Cover of Best of C.L. MooreGiveaways: This is an announcement. The “Notify Me of Follow Up Comments” button began causing some problem on the site. At this time it is disabled. I generally announce Giveaway winners on Sundays, so please check back each Sunday to see if you’ve won.

Because I categorized this as a Giveaway, one commenter will get a hardcover Copy of Tripping Arcadia by Kit Mayquist.

UPDATE:  It seems the feature has been reactivated. If you use it, I recommend checking back on Sundays anyway, at least for a week or two.

Catherine Lucille Moore, often using the pseudonym C.L. Moore, published science fiction since the 1930s. Much but not all of her work was a collaboration with her husband Henry Kuttner. She also wrote for television in the early 1960s.

File770 has a very long article on suggested nomination for the Drama: Long Form category of the Hugos.

File 770 also shares the Critics’ Choice Awards.

Some people have commented on Disney’s Turning Red that they don’t believe a 13 year old would write/draw fanfiction. I don’t know what planet these people grew up on, but the Mary Sue sets them straight in this honest and endearing essay.

SFWA has officially changed its name to “Science Fiction and Fantasy Writers Association.”

David Steinberger, former CEO of Comixology, is moving to Amazon to start an online comic initiative there.

This announcement was made a couple of weeks ago. Fireside Fiction is closing. The site was a good source for fiction and worked hard to improve equity in the speculative fiction field through the stories they selected and some non-fiction work. While they had a bad stumble early last year, it’s clear that overwork and economics are the main reasons they are closing.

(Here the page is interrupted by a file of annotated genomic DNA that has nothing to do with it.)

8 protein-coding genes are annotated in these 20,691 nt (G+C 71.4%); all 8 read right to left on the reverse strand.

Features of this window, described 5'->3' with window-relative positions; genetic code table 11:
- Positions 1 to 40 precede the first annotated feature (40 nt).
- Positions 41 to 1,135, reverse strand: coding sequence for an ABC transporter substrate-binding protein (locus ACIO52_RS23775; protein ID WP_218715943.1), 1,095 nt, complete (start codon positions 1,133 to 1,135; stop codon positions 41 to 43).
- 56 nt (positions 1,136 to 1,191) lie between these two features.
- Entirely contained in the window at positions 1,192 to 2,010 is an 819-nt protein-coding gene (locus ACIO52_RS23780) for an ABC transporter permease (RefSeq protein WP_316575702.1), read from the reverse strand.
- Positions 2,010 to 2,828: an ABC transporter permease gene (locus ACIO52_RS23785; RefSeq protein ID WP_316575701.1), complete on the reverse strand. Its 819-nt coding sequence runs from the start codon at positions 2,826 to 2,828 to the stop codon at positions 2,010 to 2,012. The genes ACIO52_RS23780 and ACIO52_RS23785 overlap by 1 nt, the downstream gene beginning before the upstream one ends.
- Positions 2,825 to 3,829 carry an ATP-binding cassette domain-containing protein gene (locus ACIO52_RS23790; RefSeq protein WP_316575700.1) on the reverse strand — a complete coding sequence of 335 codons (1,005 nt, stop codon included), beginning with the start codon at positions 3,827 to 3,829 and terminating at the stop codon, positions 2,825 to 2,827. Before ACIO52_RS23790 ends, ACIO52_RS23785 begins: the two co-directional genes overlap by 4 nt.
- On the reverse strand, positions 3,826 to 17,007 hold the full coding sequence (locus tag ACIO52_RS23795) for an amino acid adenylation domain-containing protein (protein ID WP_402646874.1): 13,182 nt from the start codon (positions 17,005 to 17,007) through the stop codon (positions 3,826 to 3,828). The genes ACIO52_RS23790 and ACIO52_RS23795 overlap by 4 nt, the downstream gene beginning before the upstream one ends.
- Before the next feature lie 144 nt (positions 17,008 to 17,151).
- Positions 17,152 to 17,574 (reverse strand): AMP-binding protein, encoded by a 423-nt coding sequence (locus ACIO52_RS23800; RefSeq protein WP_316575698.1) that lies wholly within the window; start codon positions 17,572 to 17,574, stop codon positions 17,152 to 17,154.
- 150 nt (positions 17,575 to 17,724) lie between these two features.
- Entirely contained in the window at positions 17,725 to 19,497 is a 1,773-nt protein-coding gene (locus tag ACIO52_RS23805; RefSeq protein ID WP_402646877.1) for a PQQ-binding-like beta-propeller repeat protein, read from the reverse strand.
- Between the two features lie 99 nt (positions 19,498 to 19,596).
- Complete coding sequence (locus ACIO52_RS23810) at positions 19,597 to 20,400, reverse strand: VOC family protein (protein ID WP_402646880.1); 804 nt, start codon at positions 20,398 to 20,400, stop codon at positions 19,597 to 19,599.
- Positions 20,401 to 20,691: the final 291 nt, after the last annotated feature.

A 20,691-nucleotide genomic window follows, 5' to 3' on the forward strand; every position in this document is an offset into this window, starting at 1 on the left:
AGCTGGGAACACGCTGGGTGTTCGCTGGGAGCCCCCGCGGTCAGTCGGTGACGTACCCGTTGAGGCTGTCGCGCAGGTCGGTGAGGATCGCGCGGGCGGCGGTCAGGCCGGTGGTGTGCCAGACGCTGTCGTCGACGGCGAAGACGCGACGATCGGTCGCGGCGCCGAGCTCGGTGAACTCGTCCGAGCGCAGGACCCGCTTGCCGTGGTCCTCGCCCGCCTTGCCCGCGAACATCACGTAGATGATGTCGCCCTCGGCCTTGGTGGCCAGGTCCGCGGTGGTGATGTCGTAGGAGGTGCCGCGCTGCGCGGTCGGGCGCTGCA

Tuesday, March 14, was Pi Day. In its honor, Atlas Obscura offers up several heirloom pie recipes. (My mom made the Ritz cracker mock apple pie for us once.)

The stone used to carve the 30,000 year old figure called the Willendorf Venus has been identified as coming from Northern Italy, which answers one long-standing question and raises others about migration and trade.

We don’t talk about Pluto. (About 3:41 long.)


  • Marion Deeds

    Marion Deeds, with us since March, 2011, is the author of the fantasy novella ALUMINUM LEAVES. Her short fiction has appeared in the anthologies BEYOND THE STARS, THE WAND THAT ROCKS THE CRADLE, STRANGE CALIFORNIA, and in Podcastle, The Noyo River Review, Daily Science Fiction and Flash Fiction Online. She’s retired from 35 years in county government, and spends some of her free time volunteering at a second-hand bookstore in her home town.